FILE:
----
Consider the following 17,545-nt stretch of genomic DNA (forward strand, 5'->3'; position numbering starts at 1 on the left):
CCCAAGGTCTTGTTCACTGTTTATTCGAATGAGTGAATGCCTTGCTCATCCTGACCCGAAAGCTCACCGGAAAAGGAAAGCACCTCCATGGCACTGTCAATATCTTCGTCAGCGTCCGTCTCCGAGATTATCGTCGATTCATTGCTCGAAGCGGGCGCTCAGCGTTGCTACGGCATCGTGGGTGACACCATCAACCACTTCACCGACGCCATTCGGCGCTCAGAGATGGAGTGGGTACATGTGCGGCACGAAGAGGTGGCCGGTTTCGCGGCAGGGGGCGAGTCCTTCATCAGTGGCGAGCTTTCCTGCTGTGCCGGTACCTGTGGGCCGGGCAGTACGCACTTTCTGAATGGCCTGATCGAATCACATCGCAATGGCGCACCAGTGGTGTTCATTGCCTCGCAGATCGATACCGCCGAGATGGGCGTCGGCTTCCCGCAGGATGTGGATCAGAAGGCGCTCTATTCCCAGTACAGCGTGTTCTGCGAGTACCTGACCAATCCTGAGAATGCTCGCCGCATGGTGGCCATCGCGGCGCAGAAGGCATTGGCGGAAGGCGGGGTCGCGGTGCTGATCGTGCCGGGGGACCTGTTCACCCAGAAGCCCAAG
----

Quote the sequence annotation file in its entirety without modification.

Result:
Consider the following 17,545-nt stretch of genomic DNA (forward strand, 5'->3'; position numbering starts at 1 on the left):
CCCAAGGTCTTGTTCACTGTTTATTCGAATGAGTGAATGCCTTGCTCATCCTGACCCGAAAGCTCACCGGAAAAGGAAAGCACCTCCATGGCACTGTCAATATCTTCGTCAGCGTCCGTCTCCGAGATTATCGTCGATTCATTGCTCGAAGCGGGCGCTCAGCGTTGCTACGGCATCGTGGGTGACACCATCAACCACTTCACCGACGCCATTCGGCGCTCAGAGATGGAGTGGGTACATGTGCGGCACGAAGAGGTGGCCGGTTTCGCGGCAGGGGGCGAGTCCTTCATCAGTGGCGAGCTTTCCTGCTGTGCCGGTACCTGTGGGCCGGGCAGTACGCACTTTCTGAATGGCCTGATCGAATCACATCGCAATGGCGCACCAGTGGTGTTCATTGCCTCGCAGATCGATACCGCCGAGATGGGCGTCGGCTTCCCGCAGGATGTGGATCAGAAGGCGCTCTATTCCCAGTACAGCGTGTTCTGCGAGTACCTGACCAATCCTGAGAATGCTCGCCGCATGGTGGCCATCGCGGCGCAGAAGGCATTGGCGGAAGGCGGGGTCGCGGTGCTGATCGTGCCGGGGGACCTGTTCACCCAGAAGCCCAAG